musical chairs

Last night I sat on a little red chair and sang for around 30 people. Some were sitting real close … their closeness was almost air to me.

I was singing some new songs, really new and raw, so I wanted as much closeness as I could have.

But probably only two or three in the audience were really that close to me, I mean really listening. A few were texting. Some were shifting in their chairs. Others kept leaving theirs to get more drinks.

The temptation was to huddle over my chords, tune in on an inner transmission, and tune out the surrounding clamor. I wanted to hunch over and protect the songs, their ability to freely roam unmarked territories. I have learned how to be there, singing them, and six thousand miles away at the same time.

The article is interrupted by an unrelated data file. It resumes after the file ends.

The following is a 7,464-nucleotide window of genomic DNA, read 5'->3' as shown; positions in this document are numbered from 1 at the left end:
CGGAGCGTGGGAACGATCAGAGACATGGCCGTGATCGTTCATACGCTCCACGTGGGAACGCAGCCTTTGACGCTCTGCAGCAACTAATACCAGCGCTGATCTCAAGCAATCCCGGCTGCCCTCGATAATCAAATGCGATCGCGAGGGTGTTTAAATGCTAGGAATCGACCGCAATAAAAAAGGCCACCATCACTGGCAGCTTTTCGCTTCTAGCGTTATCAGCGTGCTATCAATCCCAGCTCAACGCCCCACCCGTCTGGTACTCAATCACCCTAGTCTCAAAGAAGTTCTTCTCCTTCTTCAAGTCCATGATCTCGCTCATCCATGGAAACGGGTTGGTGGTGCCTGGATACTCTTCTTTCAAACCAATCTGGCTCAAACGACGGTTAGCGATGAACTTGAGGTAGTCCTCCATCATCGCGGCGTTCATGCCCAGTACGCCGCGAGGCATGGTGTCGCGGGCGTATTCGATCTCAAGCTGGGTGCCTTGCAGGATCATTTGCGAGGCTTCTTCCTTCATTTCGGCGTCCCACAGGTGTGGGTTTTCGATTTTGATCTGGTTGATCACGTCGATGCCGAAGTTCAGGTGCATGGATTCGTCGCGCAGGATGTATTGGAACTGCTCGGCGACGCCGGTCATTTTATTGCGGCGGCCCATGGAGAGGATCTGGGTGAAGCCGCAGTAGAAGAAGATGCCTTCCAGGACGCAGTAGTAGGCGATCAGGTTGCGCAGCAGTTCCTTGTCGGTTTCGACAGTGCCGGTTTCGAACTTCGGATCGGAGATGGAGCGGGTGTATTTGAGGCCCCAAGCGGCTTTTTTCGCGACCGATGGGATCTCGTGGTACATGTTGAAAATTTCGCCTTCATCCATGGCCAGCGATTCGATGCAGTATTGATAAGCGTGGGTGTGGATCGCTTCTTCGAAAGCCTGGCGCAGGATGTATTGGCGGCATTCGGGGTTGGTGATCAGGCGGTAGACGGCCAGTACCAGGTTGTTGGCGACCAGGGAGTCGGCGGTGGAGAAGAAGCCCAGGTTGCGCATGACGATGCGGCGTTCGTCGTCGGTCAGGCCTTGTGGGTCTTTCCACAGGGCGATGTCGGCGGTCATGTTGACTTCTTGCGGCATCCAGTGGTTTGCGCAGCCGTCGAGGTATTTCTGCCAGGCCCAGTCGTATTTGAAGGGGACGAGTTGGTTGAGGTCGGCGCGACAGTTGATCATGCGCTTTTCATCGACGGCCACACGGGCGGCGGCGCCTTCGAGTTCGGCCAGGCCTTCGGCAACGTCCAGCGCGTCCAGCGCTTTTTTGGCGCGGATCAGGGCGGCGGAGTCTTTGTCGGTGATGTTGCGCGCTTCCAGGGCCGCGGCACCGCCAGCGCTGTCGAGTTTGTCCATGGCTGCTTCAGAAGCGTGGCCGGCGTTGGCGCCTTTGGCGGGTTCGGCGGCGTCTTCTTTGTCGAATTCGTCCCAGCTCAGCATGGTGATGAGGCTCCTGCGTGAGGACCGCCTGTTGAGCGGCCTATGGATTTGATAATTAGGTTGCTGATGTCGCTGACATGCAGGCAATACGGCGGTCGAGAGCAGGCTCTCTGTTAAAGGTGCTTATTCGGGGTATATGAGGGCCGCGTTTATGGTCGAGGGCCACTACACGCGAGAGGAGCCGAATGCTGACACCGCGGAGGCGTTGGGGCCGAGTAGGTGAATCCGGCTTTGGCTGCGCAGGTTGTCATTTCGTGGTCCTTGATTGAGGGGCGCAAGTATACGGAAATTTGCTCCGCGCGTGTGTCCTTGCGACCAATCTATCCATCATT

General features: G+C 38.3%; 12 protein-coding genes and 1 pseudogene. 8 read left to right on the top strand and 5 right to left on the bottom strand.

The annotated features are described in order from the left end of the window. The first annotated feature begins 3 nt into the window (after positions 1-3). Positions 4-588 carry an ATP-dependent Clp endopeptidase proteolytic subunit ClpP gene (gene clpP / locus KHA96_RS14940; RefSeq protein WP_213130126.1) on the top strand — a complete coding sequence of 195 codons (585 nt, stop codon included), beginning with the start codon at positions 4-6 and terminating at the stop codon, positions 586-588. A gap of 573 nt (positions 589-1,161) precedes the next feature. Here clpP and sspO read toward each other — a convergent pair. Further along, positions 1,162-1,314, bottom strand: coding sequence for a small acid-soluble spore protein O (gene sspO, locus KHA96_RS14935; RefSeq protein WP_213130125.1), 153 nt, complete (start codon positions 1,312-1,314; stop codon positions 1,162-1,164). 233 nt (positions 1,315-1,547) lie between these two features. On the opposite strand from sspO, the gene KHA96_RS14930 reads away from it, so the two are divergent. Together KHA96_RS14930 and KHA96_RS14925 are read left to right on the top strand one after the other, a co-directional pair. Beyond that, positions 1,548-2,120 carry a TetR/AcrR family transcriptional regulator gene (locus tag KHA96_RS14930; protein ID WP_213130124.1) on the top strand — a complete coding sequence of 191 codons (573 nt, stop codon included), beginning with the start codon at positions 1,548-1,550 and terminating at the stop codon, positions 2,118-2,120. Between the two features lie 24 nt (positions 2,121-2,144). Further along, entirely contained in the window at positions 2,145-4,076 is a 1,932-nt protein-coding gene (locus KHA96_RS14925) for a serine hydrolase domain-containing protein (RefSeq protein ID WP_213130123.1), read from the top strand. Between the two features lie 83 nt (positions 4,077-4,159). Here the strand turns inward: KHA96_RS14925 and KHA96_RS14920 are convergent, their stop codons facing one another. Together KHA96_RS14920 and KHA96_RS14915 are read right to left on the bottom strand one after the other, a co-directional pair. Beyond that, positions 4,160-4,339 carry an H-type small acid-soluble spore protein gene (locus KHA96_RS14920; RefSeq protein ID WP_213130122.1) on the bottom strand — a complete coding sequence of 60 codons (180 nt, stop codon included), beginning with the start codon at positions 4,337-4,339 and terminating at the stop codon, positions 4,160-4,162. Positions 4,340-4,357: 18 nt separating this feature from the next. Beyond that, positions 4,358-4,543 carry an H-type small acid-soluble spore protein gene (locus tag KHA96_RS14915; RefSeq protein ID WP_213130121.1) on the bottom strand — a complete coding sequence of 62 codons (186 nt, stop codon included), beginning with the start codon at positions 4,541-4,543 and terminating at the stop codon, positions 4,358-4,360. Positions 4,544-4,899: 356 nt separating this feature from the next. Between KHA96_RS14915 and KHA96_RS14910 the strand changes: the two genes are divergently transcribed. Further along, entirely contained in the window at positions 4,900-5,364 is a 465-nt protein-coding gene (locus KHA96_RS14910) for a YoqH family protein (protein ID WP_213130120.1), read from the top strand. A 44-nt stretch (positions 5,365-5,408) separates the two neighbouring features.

But I have also learned something else more precious: If you’re spending your time on stage worrying about the ones who aren’t tuned in, it’s almost impossible to be open and connected with the people who really came to listen.

Nothing like a night of musical chairs to speak of people, coming and going, like little leaps of faith.

musical chairs

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